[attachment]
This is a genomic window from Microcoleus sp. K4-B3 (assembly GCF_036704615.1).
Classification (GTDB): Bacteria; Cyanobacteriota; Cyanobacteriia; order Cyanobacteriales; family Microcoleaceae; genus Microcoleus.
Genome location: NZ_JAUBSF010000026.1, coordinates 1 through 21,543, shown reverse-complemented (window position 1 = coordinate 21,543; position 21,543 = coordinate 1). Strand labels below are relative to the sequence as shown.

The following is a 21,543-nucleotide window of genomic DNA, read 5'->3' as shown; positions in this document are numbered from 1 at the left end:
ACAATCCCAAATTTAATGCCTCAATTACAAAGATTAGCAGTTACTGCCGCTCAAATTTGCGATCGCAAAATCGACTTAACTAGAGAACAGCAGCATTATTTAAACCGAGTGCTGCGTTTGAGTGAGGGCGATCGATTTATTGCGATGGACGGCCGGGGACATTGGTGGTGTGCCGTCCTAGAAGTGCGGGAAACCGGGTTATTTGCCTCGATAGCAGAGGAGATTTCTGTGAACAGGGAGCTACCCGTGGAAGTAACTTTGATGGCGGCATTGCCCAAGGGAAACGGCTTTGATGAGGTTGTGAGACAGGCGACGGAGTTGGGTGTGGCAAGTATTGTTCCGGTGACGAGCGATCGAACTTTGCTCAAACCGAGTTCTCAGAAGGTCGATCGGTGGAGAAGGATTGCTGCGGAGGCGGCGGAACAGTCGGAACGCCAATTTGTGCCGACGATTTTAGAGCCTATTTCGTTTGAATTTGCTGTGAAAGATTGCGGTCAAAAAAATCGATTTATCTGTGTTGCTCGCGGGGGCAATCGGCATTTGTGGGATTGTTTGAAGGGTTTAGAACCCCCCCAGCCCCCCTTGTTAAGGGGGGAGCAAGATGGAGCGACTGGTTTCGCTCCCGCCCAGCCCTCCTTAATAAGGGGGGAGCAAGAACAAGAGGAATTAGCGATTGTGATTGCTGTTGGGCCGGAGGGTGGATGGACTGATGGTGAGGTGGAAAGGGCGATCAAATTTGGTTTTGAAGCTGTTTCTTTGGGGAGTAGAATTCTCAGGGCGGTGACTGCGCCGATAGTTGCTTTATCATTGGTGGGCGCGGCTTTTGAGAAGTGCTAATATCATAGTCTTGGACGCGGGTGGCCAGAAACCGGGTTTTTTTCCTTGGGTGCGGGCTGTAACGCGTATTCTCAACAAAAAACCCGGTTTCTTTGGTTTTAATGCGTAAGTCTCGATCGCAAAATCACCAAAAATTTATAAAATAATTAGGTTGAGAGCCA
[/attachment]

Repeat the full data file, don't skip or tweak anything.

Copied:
This is a genomic window from Microcoleus sp. K4-B3 (assembly GCF_036704615.1).
Classification (GTDB): Bacteria; Cyanobacteriota; Cyanobacteriia; order Cyanobacteriales; family Microcoleaceae; genus Microcoleus.
Genome location: NZ_JAUBSF010000026.1, coordinates 1 through 21,543, shown reverse-complemented (window position 1 = coordinate 21,543; position 21,543 = coordinate 1). Strand labels below are relative to the sequence as shown.

The following is a 21,543-nucleotide window of genomic DNA, read 5'->3' as shown; positions in this document are numbered from 1 at the left end:
ACAATCCCAAATTTAATGCCTCAATTACAAAGATTAGCAGTTACTGCCGCTCAAATTTGCGATCGCAAAATCGACTTAACTAGAGAACAGCAGCATTATTTAAACCGAGTGCTGCGTTTGAGTGAGGGCGATCGATTTATTGCGATGGACGGCCGGGGACATTGGTGGTGTGCCGTCCTAGAAGTGCGGGAAACCGGGTTATTTGCCTCGATAGCAGAGGAGATTTCTGTGAACAGGGAGCTACCCGTGGAAGTAACTTTGATGGCGGCATTGCCCAAGGGAAACGGCTTTGATGAGGTTGTGAGACAGGCGACGGAGTTGGGTGTGGCAAGTATTGTTCCGGTGACGAGCGATCGAACTTTGCTCAAACCGAGTTCTCAGAAGGTCGATCGGTGGAGAAGGATTGCTGCGGAGGCGGCGGAACAGTCGGAACGCCAATTTGTGCCGACGATTTTAGAGCCTATTTCGTTTGAATTTGCTGTGAAAGATTGCGGTCAAAAAAATCGATTTATCTGTGTTGCTCGCGGGGGCAATCGGCATTTGTGGGATTGTTTGAAGGGTTTAGAACCCCCCCAGCCCCCCTTGTTAAGGGGGGAGCAAGATGGAGCGACTGGTTTCGCTCCCGCCCAGCCCTCCTTAATAAGGGGGGAGCAAGAACAAGAGGAATTAGCGATTGTGATTGCTGTTGGGCCGGAGGGTGGATGGACTGATGGTGAGGTGGAAAGGGCGATCAAATTTGGTTTTGAAGCTGTTTCTTTGGGGAGTAGAATTCTCAGGGCGGTGACTGCGCCGATAGTTGCTTTATCATTGGTGGGCGCGGCTTTTGAGAAGTGCTAATATCATAGTCTTGGACGCGGGTGGCCAGAAACCGGGTTTTTTTCCTTGGGTGCGGGCTGTAACGCGTATTCTCAACAAAAAACCCGGTTTCTTTGGTTTTAATGCGTAAGTCTCGATCGCAAAATCACCAAAAATTTATAAAATAATTAGGTTGAGAGCCA